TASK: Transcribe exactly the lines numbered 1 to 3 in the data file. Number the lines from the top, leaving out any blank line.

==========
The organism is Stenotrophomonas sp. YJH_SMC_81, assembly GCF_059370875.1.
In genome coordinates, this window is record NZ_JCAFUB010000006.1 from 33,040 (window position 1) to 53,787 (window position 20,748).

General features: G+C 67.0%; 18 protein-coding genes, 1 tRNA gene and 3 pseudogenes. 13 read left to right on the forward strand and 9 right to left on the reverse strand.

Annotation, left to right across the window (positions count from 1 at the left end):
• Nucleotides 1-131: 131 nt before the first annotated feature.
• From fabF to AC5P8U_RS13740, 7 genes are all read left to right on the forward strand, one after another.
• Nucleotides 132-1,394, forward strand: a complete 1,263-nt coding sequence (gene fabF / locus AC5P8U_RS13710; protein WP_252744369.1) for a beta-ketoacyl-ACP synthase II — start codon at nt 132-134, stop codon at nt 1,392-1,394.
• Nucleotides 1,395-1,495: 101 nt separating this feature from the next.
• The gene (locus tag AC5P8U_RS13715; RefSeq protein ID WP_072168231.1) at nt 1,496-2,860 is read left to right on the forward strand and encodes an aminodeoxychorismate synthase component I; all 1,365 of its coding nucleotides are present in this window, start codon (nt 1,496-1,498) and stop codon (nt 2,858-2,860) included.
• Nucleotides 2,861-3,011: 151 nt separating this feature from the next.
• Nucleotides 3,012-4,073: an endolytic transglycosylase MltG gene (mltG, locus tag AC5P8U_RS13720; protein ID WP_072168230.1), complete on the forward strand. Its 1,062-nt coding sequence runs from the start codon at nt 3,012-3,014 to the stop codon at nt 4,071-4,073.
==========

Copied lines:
The organism is Stenotrophomonas sp. YJH_SMC_81, assembly GCF_059370875.1.
In genome coordinates, this window is record NZ_JCAFUB010000006.1 from 33,040 (window position 1) to 53,787 (window position 20,748).

General features: G+C 67.0%; 18 protein-coding genes, 1 tRNA gene and 3 pseudogenes. 13 read left to right on the forward strand and 9 right to left on the reverse strand.